[aw-fuh l, of-uh l]
- the parts of a butchered animal that are considered inedible by human beings; carrion.
- the parts of a butchered animal removed in dressing; viscera.
- refuse; rubbish; garbage.
Origin of offal
Dictionary.com Unabridged Based on the Random House Unabridged Dictionary, © Random House, Inc. 2018
Examples from the Web for offal
This is the home base of the "King of Offal," Chris Cosentino.
Incanto is the home base of the “King of Offal,” who is known for cooking any part of any animal.
Offal and carrion were strewn all about the place; it swarmed with flies.When the West Was Young
Frederick R. Bechdolt
Wherever I turned the place was saturated with the blood of fish and offal.The Land of the Long Night
Paul du Chaillu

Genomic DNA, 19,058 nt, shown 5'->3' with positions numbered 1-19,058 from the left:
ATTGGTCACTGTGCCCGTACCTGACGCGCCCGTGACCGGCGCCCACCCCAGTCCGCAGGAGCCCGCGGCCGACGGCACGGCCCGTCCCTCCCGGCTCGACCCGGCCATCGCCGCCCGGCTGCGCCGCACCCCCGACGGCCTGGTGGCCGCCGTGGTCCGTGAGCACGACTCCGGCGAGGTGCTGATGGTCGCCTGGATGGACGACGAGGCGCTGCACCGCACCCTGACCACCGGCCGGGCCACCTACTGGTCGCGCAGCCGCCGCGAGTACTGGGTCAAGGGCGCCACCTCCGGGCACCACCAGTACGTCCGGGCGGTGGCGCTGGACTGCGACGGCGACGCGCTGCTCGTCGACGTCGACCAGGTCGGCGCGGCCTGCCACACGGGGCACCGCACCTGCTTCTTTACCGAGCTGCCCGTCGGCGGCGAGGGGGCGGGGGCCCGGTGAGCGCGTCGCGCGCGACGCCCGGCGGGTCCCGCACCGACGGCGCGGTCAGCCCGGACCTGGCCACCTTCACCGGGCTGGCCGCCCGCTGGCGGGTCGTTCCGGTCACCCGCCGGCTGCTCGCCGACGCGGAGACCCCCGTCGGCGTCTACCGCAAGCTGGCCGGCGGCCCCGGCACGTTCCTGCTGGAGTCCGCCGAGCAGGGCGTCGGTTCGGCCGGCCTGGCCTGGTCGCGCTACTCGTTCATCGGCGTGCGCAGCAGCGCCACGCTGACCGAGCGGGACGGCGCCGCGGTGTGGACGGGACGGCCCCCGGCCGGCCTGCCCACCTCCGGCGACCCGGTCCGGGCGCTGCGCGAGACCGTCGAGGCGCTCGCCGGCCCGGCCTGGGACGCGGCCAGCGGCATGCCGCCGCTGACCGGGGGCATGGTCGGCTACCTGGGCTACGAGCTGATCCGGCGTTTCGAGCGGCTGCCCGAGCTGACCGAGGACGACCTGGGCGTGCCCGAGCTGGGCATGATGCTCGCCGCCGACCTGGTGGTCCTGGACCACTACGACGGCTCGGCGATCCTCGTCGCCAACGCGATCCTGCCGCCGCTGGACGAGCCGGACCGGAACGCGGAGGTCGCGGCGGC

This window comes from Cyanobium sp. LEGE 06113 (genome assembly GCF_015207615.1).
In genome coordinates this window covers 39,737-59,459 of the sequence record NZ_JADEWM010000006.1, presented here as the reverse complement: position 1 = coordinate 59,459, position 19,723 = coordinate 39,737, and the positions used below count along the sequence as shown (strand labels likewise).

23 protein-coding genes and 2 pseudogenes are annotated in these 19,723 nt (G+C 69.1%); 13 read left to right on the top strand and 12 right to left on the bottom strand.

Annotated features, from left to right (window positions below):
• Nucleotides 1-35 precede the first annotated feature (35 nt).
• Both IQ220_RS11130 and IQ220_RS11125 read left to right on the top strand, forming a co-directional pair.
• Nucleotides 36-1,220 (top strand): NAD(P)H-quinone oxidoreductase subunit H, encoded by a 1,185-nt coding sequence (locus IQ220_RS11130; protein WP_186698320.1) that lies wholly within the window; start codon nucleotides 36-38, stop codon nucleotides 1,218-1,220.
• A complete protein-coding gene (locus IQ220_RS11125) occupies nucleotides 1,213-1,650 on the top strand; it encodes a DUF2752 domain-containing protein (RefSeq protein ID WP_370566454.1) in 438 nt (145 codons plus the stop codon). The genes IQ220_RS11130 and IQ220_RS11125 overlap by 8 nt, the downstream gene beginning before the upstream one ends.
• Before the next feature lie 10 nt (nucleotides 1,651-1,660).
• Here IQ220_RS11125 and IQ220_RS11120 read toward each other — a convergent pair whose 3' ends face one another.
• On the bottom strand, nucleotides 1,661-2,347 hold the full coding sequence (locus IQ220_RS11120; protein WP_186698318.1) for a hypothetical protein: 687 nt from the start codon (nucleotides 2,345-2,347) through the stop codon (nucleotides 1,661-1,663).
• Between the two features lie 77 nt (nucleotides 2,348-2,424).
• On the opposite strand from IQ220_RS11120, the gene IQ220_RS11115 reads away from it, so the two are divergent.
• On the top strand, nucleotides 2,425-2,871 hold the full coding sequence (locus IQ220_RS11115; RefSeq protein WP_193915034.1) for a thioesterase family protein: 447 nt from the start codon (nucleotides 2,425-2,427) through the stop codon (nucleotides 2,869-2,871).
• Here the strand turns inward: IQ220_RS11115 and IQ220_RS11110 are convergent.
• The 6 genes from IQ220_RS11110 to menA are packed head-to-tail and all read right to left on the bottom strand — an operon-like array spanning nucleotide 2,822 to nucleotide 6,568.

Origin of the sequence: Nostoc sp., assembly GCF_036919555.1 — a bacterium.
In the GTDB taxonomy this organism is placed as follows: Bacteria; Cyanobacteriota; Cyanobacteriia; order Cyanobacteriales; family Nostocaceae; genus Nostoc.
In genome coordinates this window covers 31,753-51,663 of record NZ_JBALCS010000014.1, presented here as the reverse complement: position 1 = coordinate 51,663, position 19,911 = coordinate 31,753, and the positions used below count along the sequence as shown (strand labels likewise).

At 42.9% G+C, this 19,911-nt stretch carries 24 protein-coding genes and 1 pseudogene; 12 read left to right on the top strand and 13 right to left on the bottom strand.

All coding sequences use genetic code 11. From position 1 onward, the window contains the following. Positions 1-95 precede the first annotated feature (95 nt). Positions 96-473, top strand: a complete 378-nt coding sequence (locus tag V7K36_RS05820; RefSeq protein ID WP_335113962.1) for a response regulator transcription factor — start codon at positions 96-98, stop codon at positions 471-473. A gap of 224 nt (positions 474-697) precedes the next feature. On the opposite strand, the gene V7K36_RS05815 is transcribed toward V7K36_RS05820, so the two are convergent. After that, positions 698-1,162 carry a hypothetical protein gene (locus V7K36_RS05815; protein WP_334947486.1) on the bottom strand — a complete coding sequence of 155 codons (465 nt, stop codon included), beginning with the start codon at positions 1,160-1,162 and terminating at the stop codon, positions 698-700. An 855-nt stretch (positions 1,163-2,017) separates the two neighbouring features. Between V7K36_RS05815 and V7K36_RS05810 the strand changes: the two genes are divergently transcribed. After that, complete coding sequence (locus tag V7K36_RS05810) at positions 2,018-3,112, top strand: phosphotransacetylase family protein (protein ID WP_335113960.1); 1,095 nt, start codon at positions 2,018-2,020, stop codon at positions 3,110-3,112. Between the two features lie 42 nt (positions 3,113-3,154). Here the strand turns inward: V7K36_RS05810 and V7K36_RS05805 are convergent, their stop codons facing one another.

I have seen Mary contending with the pigs for the offal thrown into the street.The Narrative of the Life of Frederick Douglass
I have seen poor Mary contending for the offal, with the pigs in the street.My Bondage and My Freedom
They dropped and died on the dust-heaps they had been rummaging for offal.The Dop Doctor
Clotilde Inez Mary Graves
- the edible internal parts of an animal, such as the heart, liver, and tongue
- dead or decomposing organic matter
- refuse; rubbish
C14: from off + fall, referring to parts fallen or cut off; compare German Abfall rubbish
Collins English Dictionary - Complete & Unabridged 2012 Digital Edition © William Collins Sons & Co. Ltd. 1979, 1986 © HarperCollins Publishers 1998, 2000, 2003, 2005, 2006, 2007, 2009, 2012
Word Origin and History for offal
Online Etymology Dictionary, © 2010 Douglas Harper